Chili hits the spot

by Betty Wrenn Day - Posted on Feb 20, 2019 - 02:22 PM

Photo: Piankatank Ruritan Club winning first and second place: Lori Roscher, left, and Warren Brooks. Photo by Betty Wrenn Day

Piankatank Ruritan Club winning first and second place: Lori Roscher, left, and Warren Brooks. Photo by Betty Wrenn Day

Photo: Mathews Lions Club winning third place: Linda Hernandez, left, and Jean Helms-Roberts.

Mathews Lions Club winning third place: Linda Hernandez, left, and Jean Helms-Roberts.

For the sixth year the Mathews Volunteer Rescue Squad has sponsored the local Chili Cook-Off Contest, and for the sixth year it has been a tasting extraordinaire. Civic groups compete, preparing what they believe to be the best chili of them all. Judges select the top three entries while ticket-holders tasting each entry cast their votes for people’s choice.

 

The Piankatank Ruritan Club, for the second year in a row, won both first- and second-place honors. The club offered two versions of chili.

The Mathews Lions Club, as it did last year, was awarded third place. The people’s choice was captured by a first-time participant, the Gwynn’s Island Civic League first, Lions Club second and Mathews Ruritan Club third.

Ron Lambert, who has chaired this event since its beginning, commented on the success of chili night in Mathews. “We had approximately 320 people there during the night.” He said attendance was “down a little but from my viewpoint, everyone there had a great time and the chilis were really good. One thing I think is amazing is Lynne Davenport. For all 6 years she has said, ‘order what you need and I will get it for you.’ She has provided everything each year. Cornbread, brownies, cookies, bread pudding, all condiments, every bowl, cup and even the napkins. And the good news is that we now have 21 AEDS in our county.”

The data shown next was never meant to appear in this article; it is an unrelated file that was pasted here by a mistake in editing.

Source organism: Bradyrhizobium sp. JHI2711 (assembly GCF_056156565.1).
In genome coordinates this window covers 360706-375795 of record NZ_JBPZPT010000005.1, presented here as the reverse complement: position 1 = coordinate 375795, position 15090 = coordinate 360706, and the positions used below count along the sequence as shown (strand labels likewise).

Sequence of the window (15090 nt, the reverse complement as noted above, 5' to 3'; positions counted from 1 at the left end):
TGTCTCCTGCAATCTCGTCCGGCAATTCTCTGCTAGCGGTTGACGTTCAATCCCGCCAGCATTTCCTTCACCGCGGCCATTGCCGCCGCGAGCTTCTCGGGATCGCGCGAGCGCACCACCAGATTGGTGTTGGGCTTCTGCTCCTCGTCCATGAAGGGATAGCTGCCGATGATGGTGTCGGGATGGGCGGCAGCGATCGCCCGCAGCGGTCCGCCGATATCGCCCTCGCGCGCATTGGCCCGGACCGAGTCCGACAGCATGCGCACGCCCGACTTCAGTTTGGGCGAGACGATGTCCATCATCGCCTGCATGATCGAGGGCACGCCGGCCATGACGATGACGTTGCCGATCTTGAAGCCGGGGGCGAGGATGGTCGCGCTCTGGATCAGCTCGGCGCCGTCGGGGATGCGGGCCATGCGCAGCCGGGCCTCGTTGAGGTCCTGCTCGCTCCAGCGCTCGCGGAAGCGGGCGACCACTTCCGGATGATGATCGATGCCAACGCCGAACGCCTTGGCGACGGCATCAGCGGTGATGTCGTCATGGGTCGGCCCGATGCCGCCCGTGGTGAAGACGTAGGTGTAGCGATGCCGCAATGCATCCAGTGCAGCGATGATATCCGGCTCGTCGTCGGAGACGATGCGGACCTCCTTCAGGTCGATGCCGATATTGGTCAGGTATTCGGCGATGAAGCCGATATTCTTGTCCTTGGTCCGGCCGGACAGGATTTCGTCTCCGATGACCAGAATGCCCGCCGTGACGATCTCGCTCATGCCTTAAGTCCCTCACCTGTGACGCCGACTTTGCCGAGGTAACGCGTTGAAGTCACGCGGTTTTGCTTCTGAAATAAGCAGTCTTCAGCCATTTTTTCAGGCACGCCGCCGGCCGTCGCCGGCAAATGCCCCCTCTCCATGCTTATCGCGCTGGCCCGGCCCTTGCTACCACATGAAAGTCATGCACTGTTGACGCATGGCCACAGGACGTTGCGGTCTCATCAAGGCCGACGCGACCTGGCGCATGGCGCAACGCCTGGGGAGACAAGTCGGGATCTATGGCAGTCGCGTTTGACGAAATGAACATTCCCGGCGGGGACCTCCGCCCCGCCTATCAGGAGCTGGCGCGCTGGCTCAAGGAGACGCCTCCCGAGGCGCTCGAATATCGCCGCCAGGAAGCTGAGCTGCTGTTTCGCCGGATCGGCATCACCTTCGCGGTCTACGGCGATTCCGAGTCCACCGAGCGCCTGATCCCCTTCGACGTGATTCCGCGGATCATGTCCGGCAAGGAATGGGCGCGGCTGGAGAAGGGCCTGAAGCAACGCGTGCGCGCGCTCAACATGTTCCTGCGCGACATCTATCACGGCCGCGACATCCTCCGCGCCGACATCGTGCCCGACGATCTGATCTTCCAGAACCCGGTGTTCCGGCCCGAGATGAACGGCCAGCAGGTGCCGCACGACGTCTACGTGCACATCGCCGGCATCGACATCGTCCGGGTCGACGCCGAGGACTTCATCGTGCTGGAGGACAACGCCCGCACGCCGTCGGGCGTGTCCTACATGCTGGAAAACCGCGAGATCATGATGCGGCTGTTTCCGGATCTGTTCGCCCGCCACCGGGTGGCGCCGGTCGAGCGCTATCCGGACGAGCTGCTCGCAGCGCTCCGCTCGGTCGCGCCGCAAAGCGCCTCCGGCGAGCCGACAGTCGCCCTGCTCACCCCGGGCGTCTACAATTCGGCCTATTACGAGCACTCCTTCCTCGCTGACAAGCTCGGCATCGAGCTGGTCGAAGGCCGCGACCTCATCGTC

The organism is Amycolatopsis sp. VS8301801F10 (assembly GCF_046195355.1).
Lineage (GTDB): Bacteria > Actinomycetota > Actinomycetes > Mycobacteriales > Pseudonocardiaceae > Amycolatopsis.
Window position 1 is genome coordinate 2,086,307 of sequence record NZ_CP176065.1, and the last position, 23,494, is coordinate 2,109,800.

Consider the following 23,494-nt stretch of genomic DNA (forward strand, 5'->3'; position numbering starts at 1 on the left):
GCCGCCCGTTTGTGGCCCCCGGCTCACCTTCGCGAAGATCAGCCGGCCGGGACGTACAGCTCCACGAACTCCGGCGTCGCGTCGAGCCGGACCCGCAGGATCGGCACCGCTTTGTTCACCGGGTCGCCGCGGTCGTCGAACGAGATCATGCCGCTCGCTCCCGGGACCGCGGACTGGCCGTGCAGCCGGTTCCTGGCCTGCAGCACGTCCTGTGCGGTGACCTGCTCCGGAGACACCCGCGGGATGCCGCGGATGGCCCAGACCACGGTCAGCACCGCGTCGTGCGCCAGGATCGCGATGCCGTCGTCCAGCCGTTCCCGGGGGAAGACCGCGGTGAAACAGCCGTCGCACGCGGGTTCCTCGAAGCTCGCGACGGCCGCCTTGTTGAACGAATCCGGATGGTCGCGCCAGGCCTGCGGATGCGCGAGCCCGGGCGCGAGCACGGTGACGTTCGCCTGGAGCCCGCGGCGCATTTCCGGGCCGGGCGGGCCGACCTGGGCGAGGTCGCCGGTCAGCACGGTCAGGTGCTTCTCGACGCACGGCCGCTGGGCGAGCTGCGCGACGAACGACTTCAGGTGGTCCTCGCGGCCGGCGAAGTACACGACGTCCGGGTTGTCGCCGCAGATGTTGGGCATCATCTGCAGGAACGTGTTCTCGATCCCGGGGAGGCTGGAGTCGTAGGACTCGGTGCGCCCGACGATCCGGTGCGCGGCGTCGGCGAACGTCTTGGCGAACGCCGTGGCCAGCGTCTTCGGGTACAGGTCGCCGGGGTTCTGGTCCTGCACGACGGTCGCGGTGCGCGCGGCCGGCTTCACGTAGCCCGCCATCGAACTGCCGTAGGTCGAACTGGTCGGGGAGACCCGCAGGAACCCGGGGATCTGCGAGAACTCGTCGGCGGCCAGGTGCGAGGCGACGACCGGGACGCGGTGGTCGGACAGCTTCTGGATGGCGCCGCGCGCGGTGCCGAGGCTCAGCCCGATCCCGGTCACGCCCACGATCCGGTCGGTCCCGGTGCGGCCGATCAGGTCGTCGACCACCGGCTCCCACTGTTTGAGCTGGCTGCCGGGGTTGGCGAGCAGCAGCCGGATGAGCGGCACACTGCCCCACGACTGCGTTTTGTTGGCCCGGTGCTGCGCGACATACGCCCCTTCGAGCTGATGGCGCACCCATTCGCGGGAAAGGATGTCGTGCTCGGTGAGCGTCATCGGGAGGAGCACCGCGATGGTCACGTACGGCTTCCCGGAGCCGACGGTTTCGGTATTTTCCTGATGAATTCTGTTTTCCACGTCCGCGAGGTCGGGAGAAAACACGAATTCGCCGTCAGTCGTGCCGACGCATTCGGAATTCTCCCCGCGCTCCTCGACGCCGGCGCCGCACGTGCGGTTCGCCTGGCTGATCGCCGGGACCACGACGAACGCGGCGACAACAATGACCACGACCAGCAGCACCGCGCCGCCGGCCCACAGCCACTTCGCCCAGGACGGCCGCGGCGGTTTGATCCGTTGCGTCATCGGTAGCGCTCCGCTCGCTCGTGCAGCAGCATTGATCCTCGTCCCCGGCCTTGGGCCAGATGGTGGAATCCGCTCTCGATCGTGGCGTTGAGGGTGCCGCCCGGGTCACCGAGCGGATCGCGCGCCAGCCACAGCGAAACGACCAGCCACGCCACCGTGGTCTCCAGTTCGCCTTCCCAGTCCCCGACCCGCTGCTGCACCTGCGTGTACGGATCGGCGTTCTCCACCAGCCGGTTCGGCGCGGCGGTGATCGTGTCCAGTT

The Mathews Chili Cook-off is responsible for many of these lifesaving devices placed in easily accessible places throughout the county.

The only thing certain about chili is that it did not originate in Mexico. If there is a doubt, the “Diccionario deMejicanismos” defines chili con carne as (roughly translated) “detestable food passing itself off as Mexican sold in the U.S. from Texas to New York.”

That brings up the question, “Where did chili originate and what is the difference between chili, chilli (another correct spelling) and chili con carne?”

Many stories are told about the origin of chili but most historians agree that San Antonio, Texas, is the birthplace of chili as we know it. Chili con carne means with meat but this is usually referred to as just chili. (Of course, if it happens to be a vegan version, it cannot be called chili con carne.) The International Chili Society defines chili as any kind of meat or combination of meats, cooked with red chili peppers, various spices and other ingredients, with the exception of beans and pasta which are strictly forbidden.

However, those rules are dismissed in many parts of this country and rightfully so. Somehow, chili without beans doesn’t seem like chili.

Note: Facts and quotes on chili were taken from “History and Legends of Chili,” “A Brief History of Chili,” “Who Invented Chili” and “Chilis.” 

Here are recipes from Chili Night. The Gwynn’s Island Civic League’s chili recipe, winner of the People’s Choice Award, is not included. It’s a secret. 

Will Rogers (1879-1935) called chili a “bowl of Blessedness.” He judged a town by the quality of its chili. Keeping a box score, he concluded that the best chili was in a small café in Coleman, Texas.